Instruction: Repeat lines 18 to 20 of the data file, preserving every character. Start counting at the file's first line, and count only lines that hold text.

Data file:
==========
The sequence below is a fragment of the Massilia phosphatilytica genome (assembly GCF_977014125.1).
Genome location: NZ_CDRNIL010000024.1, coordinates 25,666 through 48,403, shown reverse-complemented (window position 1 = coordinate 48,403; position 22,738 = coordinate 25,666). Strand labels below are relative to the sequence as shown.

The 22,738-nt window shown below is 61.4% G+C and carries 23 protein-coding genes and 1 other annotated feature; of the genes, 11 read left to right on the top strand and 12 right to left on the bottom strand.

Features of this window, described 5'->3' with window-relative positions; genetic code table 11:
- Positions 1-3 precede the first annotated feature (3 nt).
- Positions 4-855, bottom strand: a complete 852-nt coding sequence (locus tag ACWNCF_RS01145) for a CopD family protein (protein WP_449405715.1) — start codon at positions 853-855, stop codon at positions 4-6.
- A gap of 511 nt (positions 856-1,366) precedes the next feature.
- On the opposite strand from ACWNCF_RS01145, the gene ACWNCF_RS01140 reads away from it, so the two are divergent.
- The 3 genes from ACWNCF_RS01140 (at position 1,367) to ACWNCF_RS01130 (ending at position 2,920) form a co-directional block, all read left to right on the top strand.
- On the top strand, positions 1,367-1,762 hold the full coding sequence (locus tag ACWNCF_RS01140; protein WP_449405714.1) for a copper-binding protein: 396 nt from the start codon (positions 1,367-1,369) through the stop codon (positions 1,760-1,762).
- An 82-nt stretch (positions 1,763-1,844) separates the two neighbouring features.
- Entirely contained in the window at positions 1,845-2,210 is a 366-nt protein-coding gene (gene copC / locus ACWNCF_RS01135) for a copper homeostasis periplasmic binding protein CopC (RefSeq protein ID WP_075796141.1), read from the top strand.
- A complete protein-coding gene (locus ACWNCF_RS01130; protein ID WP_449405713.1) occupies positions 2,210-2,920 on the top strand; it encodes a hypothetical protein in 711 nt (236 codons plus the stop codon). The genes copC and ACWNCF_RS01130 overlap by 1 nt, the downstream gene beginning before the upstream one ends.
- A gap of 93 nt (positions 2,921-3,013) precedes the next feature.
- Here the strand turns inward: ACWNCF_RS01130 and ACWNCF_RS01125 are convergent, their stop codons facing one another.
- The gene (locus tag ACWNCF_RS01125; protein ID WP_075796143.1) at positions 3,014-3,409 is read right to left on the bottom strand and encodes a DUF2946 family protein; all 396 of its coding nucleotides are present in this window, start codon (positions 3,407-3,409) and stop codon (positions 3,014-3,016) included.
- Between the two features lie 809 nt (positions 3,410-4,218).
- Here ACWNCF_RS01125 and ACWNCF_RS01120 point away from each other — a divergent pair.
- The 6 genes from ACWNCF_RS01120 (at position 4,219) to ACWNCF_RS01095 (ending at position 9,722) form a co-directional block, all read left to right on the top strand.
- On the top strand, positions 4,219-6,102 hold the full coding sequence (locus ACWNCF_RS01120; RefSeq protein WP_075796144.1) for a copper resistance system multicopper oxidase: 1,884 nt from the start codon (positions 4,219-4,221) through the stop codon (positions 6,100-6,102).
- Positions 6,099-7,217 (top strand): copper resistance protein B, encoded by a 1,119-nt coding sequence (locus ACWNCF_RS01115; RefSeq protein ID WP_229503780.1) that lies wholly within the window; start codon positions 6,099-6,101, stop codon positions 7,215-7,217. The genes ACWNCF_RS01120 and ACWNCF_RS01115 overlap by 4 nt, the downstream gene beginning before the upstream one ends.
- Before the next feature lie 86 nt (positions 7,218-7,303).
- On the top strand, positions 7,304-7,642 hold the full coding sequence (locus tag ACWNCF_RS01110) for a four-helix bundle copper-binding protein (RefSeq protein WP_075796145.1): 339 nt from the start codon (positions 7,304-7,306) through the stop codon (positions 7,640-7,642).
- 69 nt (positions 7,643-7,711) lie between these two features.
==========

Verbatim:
- Here ACWNCF_RS01125 and ACWNCF_RS01120 point away from each other — a divergent pair.
- The 6 genes from ACWNCF_RS01120 (at position 4,219) to ACWNCF_RS01095 (ending at position 9,722) form a co-directional block, all read left to right on the top strand.
- On the top strand, positions 4,219-6,102 hold the full coding sequence (locus ACWNCF_RS01120; RefSeq protein WP_075796144.1) for a copper resistance system multicopper oxidase: 1,884 nt from the start codon (positions 4,219-4,221) through the stop codon (positions 6,100-6,102).